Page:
Tips and Tricks for Selling on Consignment

I’ve been busy recently down-sizing and trying to get rid of excess “stuff.” (Don’t we all have too much stuff anyway?)  I found a box in my closet filled with handbags– many of which I hadn’t carried in more than a year. So…. I decided the best way to get rid of them was consignment. Especially since they were in good condition and name brand items. True, it was hard to part with my old favorite Coach bag– but since it was just hanging out in a box I decided to sell.

Getting rid of clothes and accessories has been an emotional experience at times. This box of stuff for consignment sat in my car trunk for close to a week (yikes).  Anyway, the stuff is gone now and I’m now waiting for my money!  The good news is- the place I’m using has been successful for me in the past. I had close to $100 on my account. Which means now I can shop for FREE!

Are you ready to clean out your closets filled with outdated clothes and accessories? Here are some tips to get started:

  1. Find a Specialty Store. You’ll make more money if you zone in on a specialty store for your goods. For instance, a sports equipment store will pay more for your used football pads than a general consignment shop. When I wanted to sell my stuff, I focused on a store specifically for women’s clothing and accessories to help me score a better price on my handbags. General shops are better for knick-knacks and stuff that can’t be categorized.
  2. Know What Sells. Consignment shops specifically look for stuff that sells quickly and easily. A nearly unworn pair of designer jeans or clean shoes? Perfect.  Before you take your stuff over, consider whether you’d buy the same item used or not.
  3. Clean Your Items. You’ll get more money for each of your items if they’re in good shape and freshly washed.  If you’re missing buttons, parts, laces and pieces, it’s best to donate instead. Check over your items for stains and other marks, since consignment shops will probably decline worn-looking items. (There were a couple of my things that were consignment rejects- these go to Goodwill)
  4. Read the Contract. If you decide to sell using the profit-sharing method, you’ll receive a contract. The contract gives you information about the percentage for sharing, how the items are priced, how long your items will sit on store shelves, and when you can arrive to collect your money. It’s important to know the details so you aren’t disappointed.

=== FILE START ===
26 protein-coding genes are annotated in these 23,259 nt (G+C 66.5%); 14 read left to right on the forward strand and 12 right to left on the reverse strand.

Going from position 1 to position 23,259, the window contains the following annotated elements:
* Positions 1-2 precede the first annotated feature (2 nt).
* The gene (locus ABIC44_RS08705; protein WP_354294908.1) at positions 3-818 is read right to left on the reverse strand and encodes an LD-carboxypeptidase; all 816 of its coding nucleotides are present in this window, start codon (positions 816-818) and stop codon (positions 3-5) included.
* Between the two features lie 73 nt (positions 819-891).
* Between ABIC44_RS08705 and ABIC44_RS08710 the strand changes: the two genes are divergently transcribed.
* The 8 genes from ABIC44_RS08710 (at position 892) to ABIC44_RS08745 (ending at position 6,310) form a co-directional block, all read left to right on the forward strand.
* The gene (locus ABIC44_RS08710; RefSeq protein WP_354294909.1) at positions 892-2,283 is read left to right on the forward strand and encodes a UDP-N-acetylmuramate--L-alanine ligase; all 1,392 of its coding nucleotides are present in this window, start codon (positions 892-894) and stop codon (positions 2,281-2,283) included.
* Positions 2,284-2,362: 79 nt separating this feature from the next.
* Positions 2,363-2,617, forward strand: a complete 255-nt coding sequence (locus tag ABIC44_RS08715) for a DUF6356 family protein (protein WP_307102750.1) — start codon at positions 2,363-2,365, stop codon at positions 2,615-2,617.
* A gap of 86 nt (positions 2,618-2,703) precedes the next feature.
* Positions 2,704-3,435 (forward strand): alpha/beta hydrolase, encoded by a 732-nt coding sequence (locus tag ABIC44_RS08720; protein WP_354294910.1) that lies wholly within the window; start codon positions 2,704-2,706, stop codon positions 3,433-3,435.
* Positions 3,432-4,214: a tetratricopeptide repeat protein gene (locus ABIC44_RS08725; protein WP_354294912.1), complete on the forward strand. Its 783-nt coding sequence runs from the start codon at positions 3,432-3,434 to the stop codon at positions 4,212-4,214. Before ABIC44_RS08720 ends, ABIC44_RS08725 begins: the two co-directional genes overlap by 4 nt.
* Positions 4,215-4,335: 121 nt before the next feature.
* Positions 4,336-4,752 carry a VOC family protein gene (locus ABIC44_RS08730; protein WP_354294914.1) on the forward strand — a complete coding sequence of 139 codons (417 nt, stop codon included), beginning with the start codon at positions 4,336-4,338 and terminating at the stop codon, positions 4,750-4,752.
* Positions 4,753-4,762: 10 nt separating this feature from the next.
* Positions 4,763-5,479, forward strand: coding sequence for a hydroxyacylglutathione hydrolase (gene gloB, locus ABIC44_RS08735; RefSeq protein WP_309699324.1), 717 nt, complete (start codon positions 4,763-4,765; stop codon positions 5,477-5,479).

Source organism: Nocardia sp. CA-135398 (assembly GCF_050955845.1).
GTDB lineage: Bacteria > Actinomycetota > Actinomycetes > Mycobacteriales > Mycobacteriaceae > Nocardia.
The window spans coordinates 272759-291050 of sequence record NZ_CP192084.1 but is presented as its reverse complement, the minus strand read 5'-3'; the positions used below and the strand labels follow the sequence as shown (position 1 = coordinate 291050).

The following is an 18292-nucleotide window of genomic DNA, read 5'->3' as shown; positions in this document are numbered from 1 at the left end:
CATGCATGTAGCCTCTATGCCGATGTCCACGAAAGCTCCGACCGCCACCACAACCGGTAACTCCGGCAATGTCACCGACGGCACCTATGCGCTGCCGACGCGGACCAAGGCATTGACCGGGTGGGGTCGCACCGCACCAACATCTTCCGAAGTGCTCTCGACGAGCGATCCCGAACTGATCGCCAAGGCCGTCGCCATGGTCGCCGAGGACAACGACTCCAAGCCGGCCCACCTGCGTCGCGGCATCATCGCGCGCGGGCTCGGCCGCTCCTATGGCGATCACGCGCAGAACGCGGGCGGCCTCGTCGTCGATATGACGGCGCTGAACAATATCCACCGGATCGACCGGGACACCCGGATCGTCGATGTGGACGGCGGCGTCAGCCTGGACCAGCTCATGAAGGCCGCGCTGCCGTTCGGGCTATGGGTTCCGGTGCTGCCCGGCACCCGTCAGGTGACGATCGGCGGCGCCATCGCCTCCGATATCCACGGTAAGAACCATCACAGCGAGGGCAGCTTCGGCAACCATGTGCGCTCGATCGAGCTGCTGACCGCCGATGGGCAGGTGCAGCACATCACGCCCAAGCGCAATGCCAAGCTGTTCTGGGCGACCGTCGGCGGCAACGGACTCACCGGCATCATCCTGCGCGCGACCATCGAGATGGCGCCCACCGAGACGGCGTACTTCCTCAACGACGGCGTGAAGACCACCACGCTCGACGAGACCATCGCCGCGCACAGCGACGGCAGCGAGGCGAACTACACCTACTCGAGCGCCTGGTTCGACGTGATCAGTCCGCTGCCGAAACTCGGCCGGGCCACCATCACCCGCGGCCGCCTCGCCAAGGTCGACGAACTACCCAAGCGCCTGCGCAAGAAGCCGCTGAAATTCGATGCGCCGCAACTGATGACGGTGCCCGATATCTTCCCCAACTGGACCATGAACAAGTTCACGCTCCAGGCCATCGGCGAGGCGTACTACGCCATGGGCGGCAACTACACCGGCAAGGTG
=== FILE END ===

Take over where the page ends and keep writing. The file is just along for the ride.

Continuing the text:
Time for Summer Retail Therapy at My Sisters Closet

Hello Everyone!  As far as I’m concerned, there’s no therapy like retail therapy. What better way to beat the heat than in an air-conditioned store, right?!

Why not unwind with a little retail therapy at My Sister’s Closet located in the UTC neighborhood of San Diego.  My co-workers came back recently from a quick lunch break with several fantastic “finds” and were kind enough to let me take some photos. Look at this really cute Juicy Couture wallet that LD scored for a mere $17.

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This wallet is so cute… why hide it in a purse??!

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Okay…but wait, there’s more… KC scored three (yes, you read that right– three!) super amazing tops for a grand total of approximately $22 out the door.  These are bargain friendly tops that can take you from workplace to wine tasting on a budget.

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Hopefully there will be something left in the store for me….  🙂

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This blue top will be so pretty on a summer day. And the fluttery coral top pictured below is perfect to wear on a hot day.  Like I said, hopefully there will be a few cute things left for me.  Cheers– and happy shopping!

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$2 Dollar Thrill – Recycle It & Rock It!

Last weekend I found myself wondering– what can you get for a couple of bucks these days? Turns out $2 buys a whole lot of cool stuff at $2 Dollar Thrill in Ocean Beach. Everything from vinyl records to CD’s to cute dresses and summer tops. I’m not kidding… you really can buy a dress in this place for $2. A super cute dress! When I originally stopped by it was a sunny Sunday afternoon and I was post-beach and completely out of cash (bummer). An especially huge bummer because I spotted a super-fabulous dress and didn’t have 2 bucks in actual cash-only my debit card. (Ahh.. such is life) The good news– I’m planning a return trip next weekend and maybe I can do some damage under $10. Never thought I’d say that!!